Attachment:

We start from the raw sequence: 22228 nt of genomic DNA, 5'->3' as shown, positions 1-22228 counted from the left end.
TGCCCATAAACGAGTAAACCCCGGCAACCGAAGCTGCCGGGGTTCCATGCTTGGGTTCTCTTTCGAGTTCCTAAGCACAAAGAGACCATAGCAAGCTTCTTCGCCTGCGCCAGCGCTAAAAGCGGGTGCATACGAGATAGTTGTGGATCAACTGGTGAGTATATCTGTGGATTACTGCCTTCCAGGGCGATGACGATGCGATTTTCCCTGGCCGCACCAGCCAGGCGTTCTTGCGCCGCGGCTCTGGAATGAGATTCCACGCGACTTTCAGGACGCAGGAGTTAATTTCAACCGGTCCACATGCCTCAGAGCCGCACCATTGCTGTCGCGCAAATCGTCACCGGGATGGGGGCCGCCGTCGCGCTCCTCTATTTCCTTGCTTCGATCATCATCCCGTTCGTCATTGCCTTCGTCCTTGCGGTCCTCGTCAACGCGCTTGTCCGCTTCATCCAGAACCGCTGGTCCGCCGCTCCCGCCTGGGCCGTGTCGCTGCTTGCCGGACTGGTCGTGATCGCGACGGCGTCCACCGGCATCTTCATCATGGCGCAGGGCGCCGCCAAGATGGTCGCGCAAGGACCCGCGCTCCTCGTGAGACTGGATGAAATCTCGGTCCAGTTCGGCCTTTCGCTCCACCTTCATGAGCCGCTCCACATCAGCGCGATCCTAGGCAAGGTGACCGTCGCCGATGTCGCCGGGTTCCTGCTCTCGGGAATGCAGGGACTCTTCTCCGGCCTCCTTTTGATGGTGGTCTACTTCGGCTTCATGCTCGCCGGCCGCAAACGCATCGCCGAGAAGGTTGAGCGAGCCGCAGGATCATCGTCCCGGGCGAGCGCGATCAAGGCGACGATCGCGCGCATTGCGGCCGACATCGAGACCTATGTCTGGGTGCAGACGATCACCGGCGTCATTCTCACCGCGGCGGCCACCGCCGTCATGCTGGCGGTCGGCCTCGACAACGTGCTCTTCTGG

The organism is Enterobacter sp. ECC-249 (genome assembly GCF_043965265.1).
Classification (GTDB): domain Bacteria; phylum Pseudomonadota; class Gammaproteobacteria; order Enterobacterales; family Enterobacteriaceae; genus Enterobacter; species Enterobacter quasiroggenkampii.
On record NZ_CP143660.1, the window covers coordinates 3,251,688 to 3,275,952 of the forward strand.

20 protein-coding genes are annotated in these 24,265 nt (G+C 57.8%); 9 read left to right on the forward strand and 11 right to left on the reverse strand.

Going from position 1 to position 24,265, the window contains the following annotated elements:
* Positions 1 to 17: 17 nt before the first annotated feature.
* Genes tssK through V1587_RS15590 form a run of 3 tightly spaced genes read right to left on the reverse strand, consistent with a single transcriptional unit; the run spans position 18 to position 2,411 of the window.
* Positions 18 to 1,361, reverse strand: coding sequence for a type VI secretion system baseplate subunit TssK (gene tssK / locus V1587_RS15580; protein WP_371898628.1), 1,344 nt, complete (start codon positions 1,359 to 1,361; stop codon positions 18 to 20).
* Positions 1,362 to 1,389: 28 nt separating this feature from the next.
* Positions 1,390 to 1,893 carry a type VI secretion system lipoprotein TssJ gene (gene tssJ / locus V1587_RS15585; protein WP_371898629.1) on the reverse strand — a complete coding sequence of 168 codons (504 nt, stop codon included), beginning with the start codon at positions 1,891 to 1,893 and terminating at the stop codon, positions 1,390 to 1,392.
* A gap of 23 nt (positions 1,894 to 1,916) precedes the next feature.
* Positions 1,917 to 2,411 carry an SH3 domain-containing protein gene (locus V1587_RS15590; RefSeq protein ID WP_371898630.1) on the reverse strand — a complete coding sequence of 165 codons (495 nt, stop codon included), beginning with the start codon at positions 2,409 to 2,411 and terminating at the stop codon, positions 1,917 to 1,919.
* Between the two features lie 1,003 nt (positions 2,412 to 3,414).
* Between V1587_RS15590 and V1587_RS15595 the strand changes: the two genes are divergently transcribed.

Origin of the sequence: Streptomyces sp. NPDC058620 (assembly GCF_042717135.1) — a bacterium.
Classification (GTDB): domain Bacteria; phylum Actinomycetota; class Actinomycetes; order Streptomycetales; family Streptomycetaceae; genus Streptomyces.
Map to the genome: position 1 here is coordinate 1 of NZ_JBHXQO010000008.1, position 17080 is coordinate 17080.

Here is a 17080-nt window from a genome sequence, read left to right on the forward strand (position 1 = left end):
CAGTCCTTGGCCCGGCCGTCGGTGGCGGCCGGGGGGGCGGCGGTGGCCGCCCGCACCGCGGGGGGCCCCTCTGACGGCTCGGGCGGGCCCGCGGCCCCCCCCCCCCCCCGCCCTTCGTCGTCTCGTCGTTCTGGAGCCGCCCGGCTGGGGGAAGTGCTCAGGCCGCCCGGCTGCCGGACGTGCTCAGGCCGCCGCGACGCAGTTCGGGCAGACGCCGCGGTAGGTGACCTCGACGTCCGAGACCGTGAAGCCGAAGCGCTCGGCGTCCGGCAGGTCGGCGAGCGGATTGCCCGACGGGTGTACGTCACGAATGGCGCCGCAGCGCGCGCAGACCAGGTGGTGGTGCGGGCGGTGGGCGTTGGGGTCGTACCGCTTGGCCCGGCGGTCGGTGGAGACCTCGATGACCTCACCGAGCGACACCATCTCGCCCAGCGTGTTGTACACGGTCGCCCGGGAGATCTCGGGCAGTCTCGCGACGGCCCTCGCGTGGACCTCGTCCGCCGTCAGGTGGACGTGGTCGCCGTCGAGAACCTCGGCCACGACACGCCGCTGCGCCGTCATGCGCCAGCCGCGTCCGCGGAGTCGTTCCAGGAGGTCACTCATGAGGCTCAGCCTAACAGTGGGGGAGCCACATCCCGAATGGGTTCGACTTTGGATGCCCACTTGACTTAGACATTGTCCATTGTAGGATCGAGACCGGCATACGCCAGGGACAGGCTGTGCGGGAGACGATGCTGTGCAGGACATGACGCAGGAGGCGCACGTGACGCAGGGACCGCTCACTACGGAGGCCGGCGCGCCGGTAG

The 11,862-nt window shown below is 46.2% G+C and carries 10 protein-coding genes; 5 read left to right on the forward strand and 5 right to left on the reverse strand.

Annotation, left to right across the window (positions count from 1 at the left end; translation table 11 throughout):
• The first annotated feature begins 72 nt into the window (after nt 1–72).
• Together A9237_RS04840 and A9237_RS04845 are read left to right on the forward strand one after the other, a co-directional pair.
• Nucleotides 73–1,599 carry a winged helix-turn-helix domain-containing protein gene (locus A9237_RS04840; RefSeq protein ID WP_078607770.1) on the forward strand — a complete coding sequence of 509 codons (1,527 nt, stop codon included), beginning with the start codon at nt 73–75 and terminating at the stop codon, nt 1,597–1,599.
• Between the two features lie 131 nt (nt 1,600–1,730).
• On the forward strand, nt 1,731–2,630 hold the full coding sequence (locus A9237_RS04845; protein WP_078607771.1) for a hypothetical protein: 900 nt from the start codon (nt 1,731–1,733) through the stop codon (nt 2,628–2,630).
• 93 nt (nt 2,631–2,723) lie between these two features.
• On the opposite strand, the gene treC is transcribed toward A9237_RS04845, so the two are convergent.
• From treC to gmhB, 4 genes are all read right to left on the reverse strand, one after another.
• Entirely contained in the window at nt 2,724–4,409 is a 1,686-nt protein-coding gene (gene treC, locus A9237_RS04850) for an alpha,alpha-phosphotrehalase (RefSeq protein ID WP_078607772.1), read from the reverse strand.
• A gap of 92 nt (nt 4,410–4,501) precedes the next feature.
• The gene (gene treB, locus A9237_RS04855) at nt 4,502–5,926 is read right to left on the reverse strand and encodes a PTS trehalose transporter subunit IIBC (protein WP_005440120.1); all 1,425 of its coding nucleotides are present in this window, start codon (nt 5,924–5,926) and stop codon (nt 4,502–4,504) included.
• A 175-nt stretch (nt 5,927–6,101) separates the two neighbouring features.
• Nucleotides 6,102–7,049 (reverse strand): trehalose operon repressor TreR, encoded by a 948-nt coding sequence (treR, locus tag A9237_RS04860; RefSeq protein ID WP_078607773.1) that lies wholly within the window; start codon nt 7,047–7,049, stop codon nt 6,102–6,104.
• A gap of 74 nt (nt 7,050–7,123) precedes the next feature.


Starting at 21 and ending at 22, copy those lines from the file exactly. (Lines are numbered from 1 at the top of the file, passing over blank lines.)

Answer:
CAGTCCTTGGCCCGGCCGTCGGTGGCGGCCGGGGGGGCGGCGGTGGCCGCCCGCACCGCGGGGGGCCCCTCTGACGGCTCGGGCGGGCCCGCGGCCCCCCCCCCCCCCCGCCCTTCGTCGTCTCGTCGTTCTGGAGCCGCCCGGCTGGGGGAAGTGCTCAGGCCGCCCGGCTGCCGGACGTGCTCAGGCCGCCGCGACGCAGTTCGGGCAGACGCCGCGGTAGGTGACCTCGACGTCCGAGACCGTGAAGCCGAAGCGCTCGGCGTCCGGCAGGTCGGCGAGCGGATTGCCCGACGGGTGTACGTCACGAATGGCGCCGCAGCGCGCGCAGACCAGGTGGTGGTGCGGGCGGTGGGCGTTGGGGTCGTACCGCTTGGCCCGGCGGTCGGTGGAGACCTCGATGACCTCACCGAGCGACACCATCTCGCCCAGCGTGTTGTACACGGTCGCCCGGGAGATCTCGGGCAGTCTCGCGACGGCCCTCGCGTGGACCTCGTCCGCCGTCAGGTGGACGTGGTCGCCGTCGAGAACCTCGGCCACGACACGCCGCTGCGCCGTCATGCGCCAGCCGCGTCCGCGGAGTCGTTCCAGGAGGTCACTCATGAGGCTCAGCCTAACAGTGGGGGAGCCACATCCCGAATGGGTTCGACTTTGGATGCCCACTTGACTTAGACATTGTCCATTGTAGGATCGAGACCGGCATACGCCAGGGACAGGCTGTGCGGGAGACGATGCTGTGCAGGACATGACGCAGGAGGCGCACGTGACGCAGGGACCGCTCACTACGGAGGCCGGCGCGCCGGTAG

The 11,862-nt window shown below is 46.2% G+C and carries 10 protein-coding genes; 5 read left to right on the forward strand and 5 right to left on the reverse strand.